David Forrest

The Interplay of Tonal and Symmetrical Elements in Britten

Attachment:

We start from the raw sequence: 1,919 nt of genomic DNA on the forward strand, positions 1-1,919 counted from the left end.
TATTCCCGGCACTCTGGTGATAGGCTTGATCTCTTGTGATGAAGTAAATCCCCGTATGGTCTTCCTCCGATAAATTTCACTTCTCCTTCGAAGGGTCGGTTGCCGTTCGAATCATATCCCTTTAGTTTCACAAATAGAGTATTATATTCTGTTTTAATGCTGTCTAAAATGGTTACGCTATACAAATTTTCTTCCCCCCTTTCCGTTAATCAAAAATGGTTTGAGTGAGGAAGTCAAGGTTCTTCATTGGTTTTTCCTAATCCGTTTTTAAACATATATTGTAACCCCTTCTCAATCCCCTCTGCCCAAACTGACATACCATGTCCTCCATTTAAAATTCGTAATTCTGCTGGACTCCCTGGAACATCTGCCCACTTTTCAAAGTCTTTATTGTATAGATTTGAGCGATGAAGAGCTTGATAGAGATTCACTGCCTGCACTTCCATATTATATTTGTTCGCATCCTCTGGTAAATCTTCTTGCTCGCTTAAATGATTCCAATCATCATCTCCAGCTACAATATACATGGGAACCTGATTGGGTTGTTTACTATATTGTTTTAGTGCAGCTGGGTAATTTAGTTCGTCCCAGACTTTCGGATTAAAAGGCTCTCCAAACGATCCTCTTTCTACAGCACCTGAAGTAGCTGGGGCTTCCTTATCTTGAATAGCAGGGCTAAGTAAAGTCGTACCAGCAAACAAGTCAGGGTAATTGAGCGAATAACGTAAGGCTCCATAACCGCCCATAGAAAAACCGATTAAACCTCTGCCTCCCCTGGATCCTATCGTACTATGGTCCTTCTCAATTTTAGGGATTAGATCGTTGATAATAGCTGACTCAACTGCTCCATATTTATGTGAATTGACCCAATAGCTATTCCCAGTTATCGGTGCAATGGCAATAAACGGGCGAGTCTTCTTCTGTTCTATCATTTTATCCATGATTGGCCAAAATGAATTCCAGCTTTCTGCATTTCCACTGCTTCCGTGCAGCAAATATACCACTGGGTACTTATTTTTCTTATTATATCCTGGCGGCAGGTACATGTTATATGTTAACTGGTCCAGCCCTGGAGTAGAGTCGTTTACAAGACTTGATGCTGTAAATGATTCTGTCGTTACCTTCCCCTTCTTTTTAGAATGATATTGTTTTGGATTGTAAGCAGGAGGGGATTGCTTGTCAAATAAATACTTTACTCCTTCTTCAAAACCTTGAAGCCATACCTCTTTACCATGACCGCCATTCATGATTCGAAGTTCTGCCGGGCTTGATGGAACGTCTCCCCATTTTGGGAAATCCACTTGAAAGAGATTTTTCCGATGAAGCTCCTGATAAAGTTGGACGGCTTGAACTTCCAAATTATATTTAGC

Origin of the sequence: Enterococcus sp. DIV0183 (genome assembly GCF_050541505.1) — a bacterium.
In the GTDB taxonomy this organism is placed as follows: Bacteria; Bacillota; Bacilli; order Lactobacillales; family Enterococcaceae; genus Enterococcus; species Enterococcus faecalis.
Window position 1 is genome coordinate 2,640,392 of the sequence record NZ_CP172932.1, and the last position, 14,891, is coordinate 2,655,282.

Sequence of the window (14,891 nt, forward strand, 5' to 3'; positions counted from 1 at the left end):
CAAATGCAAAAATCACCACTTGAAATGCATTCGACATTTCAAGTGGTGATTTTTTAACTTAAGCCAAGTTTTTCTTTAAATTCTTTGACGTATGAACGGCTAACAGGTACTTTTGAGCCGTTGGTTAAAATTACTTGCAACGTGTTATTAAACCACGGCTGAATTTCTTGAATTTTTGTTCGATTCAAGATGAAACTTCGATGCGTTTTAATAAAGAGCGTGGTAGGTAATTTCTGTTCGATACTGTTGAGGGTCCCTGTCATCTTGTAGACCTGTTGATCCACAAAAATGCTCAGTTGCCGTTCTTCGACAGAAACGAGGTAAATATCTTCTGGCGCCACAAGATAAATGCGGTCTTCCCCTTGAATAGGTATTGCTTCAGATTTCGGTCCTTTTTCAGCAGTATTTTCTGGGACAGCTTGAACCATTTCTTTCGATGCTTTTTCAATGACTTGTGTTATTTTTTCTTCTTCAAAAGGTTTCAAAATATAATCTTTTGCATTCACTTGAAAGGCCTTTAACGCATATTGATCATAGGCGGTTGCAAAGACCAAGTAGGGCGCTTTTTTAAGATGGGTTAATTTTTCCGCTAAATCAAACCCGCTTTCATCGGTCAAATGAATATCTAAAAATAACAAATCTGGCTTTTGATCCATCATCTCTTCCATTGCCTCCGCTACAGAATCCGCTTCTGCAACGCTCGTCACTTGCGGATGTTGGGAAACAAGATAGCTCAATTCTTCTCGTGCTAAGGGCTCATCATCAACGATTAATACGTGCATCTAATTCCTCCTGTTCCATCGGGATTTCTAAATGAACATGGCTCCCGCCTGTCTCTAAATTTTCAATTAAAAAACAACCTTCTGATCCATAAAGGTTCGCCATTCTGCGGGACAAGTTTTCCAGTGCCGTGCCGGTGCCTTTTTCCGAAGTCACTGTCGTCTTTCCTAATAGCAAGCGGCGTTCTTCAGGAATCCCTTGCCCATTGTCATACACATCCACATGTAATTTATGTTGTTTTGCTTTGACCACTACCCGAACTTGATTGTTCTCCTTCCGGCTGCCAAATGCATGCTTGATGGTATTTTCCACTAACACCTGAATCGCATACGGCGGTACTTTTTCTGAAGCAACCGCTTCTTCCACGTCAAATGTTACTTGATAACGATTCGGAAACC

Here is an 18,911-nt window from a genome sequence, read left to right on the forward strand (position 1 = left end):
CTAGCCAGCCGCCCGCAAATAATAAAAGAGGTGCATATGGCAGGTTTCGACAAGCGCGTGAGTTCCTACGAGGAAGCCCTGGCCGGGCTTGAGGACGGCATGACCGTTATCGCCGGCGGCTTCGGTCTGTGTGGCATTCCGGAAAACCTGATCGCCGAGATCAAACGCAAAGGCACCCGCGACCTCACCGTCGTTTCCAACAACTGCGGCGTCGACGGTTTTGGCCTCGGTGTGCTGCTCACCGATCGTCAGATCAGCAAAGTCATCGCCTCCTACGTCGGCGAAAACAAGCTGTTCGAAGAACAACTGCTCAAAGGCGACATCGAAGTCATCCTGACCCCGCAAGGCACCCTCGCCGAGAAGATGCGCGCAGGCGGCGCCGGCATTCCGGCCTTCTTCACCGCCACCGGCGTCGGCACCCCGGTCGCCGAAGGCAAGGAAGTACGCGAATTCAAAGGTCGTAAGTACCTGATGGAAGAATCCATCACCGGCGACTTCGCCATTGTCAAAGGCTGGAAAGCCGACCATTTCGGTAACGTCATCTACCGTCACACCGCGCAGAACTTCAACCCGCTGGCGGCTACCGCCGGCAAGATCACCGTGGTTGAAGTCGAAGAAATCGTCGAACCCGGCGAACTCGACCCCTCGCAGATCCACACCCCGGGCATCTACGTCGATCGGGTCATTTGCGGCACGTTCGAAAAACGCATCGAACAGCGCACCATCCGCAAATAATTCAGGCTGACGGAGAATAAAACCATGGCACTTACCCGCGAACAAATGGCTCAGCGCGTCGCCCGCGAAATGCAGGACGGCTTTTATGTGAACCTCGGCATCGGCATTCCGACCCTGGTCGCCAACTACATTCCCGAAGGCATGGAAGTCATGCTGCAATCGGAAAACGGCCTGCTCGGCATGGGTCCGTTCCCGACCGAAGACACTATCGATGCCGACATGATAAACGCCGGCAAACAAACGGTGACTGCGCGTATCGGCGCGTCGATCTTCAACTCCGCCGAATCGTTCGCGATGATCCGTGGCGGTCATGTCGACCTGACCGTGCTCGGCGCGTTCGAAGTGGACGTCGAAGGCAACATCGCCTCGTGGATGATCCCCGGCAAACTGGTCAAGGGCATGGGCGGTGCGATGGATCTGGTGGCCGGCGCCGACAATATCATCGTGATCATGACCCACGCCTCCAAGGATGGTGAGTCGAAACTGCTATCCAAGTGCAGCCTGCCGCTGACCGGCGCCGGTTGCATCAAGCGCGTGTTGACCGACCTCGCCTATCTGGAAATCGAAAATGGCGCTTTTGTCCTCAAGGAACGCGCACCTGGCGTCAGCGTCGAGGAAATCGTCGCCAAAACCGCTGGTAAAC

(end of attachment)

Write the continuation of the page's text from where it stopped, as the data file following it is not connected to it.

Many scholars have shown that Britten’s aesthetic often centers on conflict of musical elements, such as tonal center, textural strata, meter, and performing forces. This paper focuses on the ways in which Britten sets tonal and symmetrical processes in direct dialogue with each other for a variety of expressive purposes.  Rather than subsuming synthetic elements into an otherwise tonal language, Britten’s music often shows a deliberate parsing of the two techniques, revealing another dimension of conflict.  Drawing on a wide variety of examples, this study reveals a range of techniques and purposes for setting tonal and symmetrical elements in opposition.  Furthermore, the sequence of examples suggests a growth in sophistication across Britten’s prolific career.